Hey there, I found this today and I’m sharing because all the sudden it makes sense why some of my crochet projects don’t end up right. It turns out Chips and Crisps aren’t the only terms we don’t agree on!
Granted I should be able to tell from photos, but sometimes they’re not clear enough or there isn’t a photo to go from.
This will be super helpful.
Have you ever had something not come out right and wondered what was up with it?
Thanks Fiber Flux!
(By the way, Fiber Flux is an awesome site for patterns and inspiration!)
Sanding patch work so it can be painted and then craft tables/materials can come in from storage.
Everything is covered in dust again.
I’m not sure if I should be excited or annoyed that I had to submit a payment for $1.90 to NYS for sales tax collected this past quarter. I’m choosing to go with excited because it means that people liked my work enough to spend their hard earned money on it. Sure it wasn’t that much, but these are people who chose my work over others and I have it on good authority that the recipients are very much enjoying their gifts.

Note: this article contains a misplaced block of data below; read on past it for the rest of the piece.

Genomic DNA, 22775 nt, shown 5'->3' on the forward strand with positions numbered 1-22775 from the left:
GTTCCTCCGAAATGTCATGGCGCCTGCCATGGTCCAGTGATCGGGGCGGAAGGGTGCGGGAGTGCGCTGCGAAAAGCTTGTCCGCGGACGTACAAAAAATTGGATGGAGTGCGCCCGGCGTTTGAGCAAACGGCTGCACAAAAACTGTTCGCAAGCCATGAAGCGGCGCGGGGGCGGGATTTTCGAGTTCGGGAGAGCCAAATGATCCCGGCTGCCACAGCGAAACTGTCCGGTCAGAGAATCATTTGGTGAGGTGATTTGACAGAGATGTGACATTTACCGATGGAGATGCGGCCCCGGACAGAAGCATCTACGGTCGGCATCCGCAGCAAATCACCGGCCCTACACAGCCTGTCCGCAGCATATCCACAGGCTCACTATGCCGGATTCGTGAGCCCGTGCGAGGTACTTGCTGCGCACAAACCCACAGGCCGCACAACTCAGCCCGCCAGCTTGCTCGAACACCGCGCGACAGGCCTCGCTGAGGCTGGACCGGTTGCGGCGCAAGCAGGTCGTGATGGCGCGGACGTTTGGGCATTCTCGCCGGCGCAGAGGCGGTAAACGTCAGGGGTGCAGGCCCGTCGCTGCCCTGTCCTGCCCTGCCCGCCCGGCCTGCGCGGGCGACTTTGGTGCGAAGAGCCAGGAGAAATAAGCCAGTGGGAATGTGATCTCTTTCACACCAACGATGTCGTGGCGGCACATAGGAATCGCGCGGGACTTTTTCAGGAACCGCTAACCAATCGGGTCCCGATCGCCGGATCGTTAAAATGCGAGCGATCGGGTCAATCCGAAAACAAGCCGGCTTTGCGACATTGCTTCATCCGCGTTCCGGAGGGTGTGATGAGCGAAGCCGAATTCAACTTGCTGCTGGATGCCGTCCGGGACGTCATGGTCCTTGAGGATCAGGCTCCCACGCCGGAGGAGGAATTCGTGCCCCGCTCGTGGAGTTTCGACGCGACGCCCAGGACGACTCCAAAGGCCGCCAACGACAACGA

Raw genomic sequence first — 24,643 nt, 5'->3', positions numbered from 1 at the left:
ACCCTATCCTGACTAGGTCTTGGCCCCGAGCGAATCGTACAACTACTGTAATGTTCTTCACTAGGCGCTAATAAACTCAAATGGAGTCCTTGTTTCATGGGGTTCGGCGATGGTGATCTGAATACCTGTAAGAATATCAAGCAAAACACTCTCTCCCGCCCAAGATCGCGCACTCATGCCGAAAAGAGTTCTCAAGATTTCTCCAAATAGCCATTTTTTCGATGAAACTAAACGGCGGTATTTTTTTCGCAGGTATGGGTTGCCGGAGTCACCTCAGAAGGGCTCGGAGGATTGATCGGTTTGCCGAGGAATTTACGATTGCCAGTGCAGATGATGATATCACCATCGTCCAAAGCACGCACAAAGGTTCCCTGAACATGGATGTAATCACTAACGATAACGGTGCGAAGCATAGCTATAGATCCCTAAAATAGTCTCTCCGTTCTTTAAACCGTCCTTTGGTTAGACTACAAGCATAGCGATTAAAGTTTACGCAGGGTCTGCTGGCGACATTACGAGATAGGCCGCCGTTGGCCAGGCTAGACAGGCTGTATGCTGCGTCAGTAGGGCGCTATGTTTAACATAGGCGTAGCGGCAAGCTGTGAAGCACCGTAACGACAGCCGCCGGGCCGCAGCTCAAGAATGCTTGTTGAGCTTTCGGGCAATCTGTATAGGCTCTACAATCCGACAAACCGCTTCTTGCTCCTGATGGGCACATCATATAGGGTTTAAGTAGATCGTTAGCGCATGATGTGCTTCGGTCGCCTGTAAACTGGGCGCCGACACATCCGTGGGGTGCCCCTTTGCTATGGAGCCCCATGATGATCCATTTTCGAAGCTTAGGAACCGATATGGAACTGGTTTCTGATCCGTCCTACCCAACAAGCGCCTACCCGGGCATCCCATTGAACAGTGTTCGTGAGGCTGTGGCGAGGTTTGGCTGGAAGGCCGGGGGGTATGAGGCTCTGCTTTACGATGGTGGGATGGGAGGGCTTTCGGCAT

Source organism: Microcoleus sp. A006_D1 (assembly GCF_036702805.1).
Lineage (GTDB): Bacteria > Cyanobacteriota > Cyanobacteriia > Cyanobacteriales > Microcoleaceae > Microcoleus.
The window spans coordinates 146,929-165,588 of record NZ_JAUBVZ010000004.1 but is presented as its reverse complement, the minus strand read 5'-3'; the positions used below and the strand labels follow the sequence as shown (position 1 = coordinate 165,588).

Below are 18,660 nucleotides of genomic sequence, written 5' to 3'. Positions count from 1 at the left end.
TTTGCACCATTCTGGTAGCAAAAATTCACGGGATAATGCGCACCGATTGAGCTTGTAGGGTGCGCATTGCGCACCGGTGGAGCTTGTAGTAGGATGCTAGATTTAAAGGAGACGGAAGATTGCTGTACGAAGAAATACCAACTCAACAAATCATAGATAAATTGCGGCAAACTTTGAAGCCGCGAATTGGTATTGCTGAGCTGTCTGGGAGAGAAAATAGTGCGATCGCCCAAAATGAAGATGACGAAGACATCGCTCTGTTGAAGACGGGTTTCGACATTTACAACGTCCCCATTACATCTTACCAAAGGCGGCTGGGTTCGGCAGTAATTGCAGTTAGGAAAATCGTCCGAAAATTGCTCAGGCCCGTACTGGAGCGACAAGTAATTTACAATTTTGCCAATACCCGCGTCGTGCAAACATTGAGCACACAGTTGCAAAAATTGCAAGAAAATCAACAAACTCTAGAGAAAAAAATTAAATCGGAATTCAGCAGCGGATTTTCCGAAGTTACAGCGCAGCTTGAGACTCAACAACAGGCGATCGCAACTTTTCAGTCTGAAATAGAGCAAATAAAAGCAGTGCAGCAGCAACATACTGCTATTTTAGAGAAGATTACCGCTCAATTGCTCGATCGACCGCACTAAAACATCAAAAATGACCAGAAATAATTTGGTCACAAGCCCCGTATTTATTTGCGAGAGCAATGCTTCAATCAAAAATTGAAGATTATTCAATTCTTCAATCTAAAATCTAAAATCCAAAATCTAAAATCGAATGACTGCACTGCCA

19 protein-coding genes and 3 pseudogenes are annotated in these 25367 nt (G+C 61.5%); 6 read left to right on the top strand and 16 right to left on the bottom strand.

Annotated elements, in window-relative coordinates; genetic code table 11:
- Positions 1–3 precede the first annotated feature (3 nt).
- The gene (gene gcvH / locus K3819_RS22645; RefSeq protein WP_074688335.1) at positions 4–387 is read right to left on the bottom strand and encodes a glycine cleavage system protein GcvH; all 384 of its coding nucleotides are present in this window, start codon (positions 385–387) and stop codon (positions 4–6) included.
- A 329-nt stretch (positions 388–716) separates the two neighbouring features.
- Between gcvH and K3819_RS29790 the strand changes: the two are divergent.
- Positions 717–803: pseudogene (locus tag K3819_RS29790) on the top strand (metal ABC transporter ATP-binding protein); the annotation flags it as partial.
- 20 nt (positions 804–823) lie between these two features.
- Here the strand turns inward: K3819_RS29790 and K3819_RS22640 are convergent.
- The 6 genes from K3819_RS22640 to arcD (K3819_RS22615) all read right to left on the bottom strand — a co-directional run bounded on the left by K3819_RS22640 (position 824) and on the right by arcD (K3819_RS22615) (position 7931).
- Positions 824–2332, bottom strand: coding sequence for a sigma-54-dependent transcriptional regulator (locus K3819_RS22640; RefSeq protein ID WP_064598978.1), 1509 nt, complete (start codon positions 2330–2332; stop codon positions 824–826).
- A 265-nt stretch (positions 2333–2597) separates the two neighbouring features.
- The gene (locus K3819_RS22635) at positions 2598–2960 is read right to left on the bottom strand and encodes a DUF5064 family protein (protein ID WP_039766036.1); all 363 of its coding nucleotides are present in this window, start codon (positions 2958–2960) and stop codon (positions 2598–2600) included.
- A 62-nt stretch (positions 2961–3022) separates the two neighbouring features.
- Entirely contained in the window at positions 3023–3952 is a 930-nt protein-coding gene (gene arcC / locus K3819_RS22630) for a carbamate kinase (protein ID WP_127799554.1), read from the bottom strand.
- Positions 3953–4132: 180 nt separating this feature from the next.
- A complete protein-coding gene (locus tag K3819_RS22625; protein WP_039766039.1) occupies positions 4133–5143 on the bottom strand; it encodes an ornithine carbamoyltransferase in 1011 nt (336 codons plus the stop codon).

I’ve taken some time off from crafting to get moved, settled, etc but I’m looking forward to opening the shop back up soon and am always willing to do custom work if asked.
Thank you to those who have spread the word about my work!
Sometimes I get caught off guard or am out and about and need a quick message. Are words enough? Rarely.
What’s a crafty girl to do? Well, I grab my phone, open the editor and have at it!
Here’s a few phone digital edits/greetings done latley.
Inside joke bday wish
Boozy bday wish
Handsome is as handsome does
Lots of house stuff to do still.
I hope regular crafting will resume soon! Until then I’ll share the more crafty projects.
Today I have to finish up packing my craft room. A little overwhelming and a little sad, its funny what hits you hardest about change.
I’m getting emotional about this damn place now. Go figure.
Anyway! Here’s what I’m working on now.
Goodbye craft room, you've been good to me